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How Much Debt is Too Much?

David Cole Updated: June 26, 2023 • 10 min read

How do you know if you are carrying too much debt? Of course, you can do the math. Although, just looking at your numbers does not mean that you are convinced you are carrying too much debt. In order for you to figure out whether you're in too much debt, try and answer the following questions:

  • Do you find yourself worrying that you will have enough money to pay next week’s bills?
  • Do you have no savings to fall back on in case of an interruption of income?
  • When buying gas or groceries, do you tense up wondering if your debit card will be declined or not?
  • Been losing sleep wondering if you will have enough income to cover your minimum bill payments?
  • Feel discouraged because you can’t purchase higher-cost items that would make your life more enjoyable?

If you find yourself struggling, well, you’re not alone!

According to one study (Experian), as of September 2021, combined personal debt for the US was pegged at $14.96 trillion. The average American has debt that is reported to the credit bureaus amounting to $92,727, and the type of debt average was:

  • Credit card(s) $5,315
  • Personal loan(s) $16,458
  • Auto loan(s) $19,703
  • Student loan $38,792
  • HELOC $41,954
  • Mortgage $208,185

If you are wondering, do I have too much debt? Then you can also see where you stand with a debt-to-income ratio. DTI is a popular benchmark used to forecast your ability to produce enough cash to cover your debt (including lease) payments.

The danger zone begins when you have a DTI of 40% or more of your gross income. If your dream is buying your first house, most lenders will require a ratio BELOW 36%.

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Understanding your Debt-to-Income Ratio (DTI)

Your debt-to-income ratio (DTI) is the percentage of your monthly gross income that you have to use towards paying your debts. A DTI of 36% or more can affect your ability to obtain a mortgage or finance a car. It’s relatively straightforward to calculate your DTI. To figure out your DTI, you do not need to include payments for monthly living expenses such as; groceries, gas, utilities, car or health insurance, or any other costs that do not require financing.

How much debt is OK?

Your debt-to-income ratio (DTI) is the percentage of your monthly gross income that you have to use towards paying your debts. A DTI of 36% or more can affect your ability to obtain a mortgage or finance a car. It's relatively straightforward to calculate your DTI. To figure out your DTI, you do not need to include payments for monthly living expenses such as; groceries, gas, utilities, car or health insurance, or any other costs that do not require financing.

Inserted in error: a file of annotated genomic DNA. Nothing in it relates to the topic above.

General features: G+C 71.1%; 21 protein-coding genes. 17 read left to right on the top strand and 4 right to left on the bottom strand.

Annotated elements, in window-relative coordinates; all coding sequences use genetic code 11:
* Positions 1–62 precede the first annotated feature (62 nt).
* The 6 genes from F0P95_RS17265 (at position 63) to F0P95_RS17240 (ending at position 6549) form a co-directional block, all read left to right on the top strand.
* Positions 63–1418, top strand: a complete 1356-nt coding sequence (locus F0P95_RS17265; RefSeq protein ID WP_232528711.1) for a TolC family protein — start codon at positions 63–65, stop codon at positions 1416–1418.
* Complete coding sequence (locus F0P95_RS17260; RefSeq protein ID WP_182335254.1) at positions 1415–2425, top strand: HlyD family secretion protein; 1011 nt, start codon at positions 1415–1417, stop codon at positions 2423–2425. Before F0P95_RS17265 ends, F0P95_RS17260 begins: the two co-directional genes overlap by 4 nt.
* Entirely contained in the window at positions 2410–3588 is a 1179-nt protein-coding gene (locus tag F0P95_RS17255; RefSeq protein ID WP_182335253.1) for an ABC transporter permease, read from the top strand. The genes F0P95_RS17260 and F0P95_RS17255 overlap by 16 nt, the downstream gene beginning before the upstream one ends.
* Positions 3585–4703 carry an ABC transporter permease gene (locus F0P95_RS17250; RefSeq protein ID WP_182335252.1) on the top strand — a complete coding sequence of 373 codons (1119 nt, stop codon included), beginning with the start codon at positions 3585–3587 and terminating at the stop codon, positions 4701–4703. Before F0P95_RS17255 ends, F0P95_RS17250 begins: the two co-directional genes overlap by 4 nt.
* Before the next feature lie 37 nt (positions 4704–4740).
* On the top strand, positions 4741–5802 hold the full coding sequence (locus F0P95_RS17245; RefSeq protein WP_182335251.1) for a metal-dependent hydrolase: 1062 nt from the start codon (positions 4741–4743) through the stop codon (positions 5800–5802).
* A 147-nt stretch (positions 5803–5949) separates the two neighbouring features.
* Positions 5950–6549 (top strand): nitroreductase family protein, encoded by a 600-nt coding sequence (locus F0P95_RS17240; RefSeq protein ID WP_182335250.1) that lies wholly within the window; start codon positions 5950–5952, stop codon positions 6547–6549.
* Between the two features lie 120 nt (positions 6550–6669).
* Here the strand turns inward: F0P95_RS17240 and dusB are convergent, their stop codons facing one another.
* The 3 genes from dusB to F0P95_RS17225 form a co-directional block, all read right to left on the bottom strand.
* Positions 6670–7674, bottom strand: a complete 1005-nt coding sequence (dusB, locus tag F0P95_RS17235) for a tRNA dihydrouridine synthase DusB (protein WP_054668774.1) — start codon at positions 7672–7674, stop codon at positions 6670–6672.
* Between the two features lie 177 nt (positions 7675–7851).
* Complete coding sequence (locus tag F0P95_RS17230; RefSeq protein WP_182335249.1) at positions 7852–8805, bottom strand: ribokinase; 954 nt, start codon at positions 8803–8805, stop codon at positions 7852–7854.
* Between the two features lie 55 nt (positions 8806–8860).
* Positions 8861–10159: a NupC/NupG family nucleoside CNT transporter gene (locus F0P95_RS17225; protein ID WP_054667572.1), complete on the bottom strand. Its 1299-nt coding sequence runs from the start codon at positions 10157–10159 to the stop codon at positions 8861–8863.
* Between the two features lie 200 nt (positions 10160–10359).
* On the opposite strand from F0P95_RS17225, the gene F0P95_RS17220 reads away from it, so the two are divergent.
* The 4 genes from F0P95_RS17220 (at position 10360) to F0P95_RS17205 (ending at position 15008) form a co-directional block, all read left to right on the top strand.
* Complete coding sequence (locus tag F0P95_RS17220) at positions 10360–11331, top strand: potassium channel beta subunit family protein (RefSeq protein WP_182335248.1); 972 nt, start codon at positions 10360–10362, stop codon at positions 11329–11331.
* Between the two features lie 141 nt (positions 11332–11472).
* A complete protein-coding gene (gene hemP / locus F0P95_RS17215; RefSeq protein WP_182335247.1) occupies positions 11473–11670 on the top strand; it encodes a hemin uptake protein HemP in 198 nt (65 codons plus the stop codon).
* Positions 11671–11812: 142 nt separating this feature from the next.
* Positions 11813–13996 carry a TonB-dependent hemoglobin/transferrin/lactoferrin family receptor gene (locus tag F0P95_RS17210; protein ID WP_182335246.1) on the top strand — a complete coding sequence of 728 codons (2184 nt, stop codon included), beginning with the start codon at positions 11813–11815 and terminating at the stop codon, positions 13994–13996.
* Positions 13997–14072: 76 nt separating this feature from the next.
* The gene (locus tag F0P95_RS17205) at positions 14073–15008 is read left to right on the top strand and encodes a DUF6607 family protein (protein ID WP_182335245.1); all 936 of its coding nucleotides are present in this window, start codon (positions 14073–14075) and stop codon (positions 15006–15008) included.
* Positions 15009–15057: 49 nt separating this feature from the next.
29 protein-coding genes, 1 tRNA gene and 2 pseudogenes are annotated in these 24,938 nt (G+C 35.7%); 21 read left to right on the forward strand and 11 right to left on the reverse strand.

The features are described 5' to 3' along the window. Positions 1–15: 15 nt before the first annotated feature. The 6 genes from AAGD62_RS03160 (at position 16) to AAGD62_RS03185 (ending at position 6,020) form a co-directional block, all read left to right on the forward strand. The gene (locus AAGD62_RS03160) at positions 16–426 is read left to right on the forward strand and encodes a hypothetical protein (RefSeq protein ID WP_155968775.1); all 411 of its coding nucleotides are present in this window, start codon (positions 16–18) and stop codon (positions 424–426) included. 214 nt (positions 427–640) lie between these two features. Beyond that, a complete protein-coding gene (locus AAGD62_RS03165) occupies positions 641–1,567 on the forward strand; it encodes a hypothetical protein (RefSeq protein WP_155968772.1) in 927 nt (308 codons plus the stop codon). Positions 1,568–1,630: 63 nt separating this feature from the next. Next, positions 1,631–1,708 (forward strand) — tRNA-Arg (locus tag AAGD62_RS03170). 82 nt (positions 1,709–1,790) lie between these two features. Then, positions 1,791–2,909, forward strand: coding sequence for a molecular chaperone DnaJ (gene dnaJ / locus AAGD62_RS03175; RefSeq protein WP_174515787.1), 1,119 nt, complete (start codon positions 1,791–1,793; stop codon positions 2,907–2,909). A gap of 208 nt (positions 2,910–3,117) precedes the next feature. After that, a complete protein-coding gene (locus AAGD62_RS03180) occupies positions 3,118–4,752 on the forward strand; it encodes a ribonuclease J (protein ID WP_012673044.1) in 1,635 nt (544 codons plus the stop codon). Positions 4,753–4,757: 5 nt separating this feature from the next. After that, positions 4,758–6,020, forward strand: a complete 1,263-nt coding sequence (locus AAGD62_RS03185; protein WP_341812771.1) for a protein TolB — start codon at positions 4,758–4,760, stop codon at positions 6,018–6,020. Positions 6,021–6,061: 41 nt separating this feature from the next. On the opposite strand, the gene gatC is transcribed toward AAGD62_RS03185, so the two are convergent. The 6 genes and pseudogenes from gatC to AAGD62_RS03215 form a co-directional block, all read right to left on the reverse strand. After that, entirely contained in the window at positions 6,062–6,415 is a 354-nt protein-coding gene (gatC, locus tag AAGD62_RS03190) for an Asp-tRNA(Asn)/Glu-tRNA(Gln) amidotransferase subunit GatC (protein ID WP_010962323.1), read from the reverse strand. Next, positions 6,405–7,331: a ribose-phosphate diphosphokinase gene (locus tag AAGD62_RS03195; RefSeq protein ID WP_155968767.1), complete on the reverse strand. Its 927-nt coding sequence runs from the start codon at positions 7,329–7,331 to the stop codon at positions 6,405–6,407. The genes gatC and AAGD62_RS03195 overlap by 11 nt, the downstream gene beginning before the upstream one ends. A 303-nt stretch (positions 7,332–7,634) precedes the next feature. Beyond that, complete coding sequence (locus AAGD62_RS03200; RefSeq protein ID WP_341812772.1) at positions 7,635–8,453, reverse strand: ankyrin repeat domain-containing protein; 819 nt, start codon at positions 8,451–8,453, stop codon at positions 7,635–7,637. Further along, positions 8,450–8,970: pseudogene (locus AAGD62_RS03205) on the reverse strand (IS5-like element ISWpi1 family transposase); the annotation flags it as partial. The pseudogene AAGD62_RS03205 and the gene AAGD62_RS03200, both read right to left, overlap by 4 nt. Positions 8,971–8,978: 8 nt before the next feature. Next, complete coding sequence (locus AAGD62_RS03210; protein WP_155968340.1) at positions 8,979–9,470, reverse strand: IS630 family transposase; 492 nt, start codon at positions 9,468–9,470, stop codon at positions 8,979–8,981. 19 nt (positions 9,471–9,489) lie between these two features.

The answer to this question isn't that cut and dried. Instead, it's unique to each person. Unfortunately, our "easy credit", "buy it now" society has weighted many individuals' debt load towards consumer items. Cars, electronics, boats, ATVs, and vacations all create an excessive amount of consumer debt which is bad debt. Not that these things are bad in themselves, but when a large percentage of your income is being consumed to make the payments to support extra recreational toys, then these can get in the way of taking on good debt like a mortgage.

If buying a home is your goal, you need to think like a lender. They base their decisions on your income, debt load, and credit scores. Your goal is to align that data with what a lender is looking for, and the effort will undoubtedly be worth it.

First, you need to look at your numbers to see where you stand (online debt calculators can assist you in figuring out that information).

  • What is your annual income?
  • How much do you have in consumer debt vs. mortgage debt?
  • Are you mainly using credit cards to finance consumer purchases?
  • What are the interest rates assessed on each account?
  • What are your overarching plans/goals that too much debt can affect adversely?

Debt to Income calculation

Here's how one can go about calculating their debt to income ratio:

  1. Make a list of all of your current ongoing bills, for example, Rent or mortgage, car payment(s), student loan payment, Alimony or child support, minimum credit card payments, personal loan payment, etc. Basically, anything that would show up on your credit reports.
  2. Now divide your total monthly debt payment amount by your gross monthly income and multiply the answer by 100.


Scarlett pays monthly bills totaling $1,650, and her gross monthly income is $4,800 mo.